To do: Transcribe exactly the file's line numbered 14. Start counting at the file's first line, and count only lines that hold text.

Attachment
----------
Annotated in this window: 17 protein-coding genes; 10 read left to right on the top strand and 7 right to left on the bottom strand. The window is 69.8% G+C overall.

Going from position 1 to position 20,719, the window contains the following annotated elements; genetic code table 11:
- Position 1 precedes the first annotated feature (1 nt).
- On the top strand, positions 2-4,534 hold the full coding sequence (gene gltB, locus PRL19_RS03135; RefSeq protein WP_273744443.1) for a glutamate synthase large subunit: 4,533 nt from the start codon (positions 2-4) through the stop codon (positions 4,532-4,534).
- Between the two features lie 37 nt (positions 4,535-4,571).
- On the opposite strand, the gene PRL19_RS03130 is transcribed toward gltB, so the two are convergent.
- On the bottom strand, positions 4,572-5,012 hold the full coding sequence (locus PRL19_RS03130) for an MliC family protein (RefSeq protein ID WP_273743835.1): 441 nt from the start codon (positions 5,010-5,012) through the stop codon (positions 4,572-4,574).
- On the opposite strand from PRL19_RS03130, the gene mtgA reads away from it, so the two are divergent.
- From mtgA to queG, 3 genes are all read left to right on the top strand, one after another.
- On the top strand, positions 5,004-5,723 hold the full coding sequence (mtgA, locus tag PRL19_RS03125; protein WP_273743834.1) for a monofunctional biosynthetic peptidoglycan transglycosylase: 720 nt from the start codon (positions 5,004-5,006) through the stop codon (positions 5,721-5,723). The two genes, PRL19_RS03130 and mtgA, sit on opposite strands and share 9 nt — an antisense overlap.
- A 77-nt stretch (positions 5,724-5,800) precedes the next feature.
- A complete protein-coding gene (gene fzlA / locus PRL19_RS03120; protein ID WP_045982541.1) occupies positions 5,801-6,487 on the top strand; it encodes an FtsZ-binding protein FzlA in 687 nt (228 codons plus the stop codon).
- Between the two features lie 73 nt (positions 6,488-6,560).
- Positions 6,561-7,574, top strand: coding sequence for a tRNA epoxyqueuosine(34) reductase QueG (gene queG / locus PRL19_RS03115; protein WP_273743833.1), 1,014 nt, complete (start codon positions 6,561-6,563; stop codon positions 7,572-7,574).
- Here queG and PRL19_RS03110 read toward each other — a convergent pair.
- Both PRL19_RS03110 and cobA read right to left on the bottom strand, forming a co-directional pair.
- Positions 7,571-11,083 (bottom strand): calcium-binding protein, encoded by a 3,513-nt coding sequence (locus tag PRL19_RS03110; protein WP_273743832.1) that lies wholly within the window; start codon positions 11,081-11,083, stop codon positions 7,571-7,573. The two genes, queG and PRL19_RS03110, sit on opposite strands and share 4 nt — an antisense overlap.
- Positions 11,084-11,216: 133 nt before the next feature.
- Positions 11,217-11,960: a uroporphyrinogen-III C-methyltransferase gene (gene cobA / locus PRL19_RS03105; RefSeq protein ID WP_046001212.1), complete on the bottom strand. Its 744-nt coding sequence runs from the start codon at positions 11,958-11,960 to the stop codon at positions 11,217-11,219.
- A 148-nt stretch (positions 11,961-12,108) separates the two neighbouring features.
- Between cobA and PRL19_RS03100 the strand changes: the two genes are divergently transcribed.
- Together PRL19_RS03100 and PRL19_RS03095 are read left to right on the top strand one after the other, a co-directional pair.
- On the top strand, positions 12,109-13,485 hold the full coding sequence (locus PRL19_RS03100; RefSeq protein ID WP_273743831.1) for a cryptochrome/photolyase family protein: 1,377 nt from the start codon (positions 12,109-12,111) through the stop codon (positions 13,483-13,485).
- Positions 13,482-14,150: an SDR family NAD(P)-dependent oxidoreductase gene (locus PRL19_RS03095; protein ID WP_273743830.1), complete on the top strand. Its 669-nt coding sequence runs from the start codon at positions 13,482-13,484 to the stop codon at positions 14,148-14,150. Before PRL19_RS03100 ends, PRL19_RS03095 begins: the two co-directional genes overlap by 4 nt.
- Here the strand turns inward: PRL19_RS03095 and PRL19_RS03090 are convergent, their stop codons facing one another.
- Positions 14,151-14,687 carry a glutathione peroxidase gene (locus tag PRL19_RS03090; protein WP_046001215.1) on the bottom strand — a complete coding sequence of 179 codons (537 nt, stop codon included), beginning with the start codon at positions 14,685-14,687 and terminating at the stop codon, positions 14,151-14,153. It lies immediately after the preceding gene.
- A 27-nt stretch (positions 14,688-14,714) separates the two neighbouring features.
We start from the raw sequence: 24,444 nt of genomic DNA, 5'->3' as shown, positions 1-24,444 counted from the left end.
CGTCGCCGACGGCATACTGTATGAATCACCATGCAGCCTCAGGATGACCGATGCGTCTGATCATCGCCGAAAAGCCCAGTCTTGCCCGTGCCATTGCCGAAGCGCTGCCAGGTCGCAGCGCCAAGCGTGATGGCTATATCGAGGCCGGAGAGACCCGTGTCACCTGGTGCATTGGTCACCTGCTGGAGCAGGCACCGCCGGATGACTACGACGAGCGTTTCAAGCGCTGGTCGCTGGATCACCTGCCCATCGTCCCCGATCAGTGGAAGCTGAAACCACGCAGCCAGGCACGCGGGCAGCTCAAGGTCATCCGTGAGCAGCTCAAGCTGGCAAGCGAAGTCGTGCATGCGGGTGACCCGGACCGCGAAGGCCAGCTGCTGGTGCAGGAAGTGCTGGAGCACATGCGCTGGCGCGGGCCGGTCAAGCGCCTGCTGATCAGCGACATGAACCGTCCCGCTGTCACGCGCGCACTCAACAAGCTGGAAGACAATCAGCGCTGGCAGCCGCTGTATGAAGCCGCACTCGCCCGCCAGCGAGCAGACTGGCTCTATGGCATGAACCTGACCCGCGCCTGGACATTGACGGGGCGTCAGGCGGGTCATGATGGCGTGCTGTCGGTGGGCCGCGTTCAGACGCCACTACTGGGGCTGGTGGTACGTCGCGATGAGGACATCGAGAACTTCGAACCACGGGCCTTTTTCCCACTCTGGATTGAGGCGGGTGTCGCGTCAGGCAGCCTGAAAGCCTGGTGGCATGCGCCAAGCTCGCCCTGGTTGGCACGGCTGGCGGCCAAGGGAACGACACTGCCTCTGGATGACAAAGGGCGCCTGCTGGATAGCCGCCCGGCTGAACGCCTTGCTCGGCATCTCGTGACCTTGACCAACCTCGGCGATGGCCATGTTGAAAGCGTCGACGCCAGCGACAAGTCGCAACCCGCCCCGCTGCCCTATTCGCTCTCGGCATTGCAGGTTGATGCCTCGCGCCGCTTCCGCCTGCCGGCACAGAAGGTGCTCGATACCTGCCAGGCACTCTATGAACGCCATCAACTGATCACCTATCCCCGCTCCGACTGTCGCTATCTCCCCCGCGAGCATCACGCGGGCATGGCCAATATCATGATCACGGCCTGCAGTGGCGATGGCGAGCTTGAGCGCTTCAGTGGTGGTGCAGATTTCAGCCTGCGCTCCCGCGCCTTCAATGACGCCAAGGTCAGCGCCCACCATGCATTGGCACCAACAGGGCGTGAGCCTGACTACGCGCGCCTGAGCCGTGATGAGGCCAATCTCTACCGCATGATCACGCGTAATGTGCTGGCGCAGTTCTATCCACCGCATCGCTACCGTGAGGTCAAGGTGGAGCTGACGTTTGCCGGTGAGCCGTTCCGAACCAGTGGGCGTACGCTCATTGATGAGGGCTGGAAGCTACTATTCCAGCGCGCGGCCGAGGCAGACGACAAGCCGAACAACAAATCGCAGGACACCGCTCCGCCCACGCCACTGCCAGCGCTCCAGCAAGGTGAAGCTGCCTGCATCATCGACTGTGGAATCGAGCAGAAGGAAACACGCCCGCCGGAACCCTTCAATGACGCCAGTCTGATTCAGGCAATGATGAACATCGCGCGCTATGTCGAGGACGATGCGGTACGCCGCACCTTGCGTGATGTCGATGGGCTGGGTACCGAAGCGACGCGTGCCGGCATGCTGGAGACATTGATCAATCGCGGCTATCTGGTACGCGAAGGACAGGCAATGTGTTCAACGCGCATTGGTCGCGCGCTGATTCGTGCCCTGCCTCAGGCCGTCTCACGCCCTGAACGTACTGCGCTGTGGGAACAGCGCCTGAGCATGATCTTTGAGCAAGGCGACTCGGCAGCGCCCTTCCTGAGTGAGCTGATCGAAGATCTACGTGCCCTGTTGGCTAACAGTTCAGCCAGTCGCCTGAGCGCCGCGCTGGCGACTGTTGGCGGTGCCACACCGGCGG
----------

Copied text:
- Positions 6,561-7,574, top strand: coding sequence for a tRNA epoxyqueuosine(34) reductase QueG (gene queG / locus PRL19_RS03115; protein WP_273743833.1), 1,014 nt, complete (start codon positions 6,561-6,563; stop codon positions 7,572-7,574).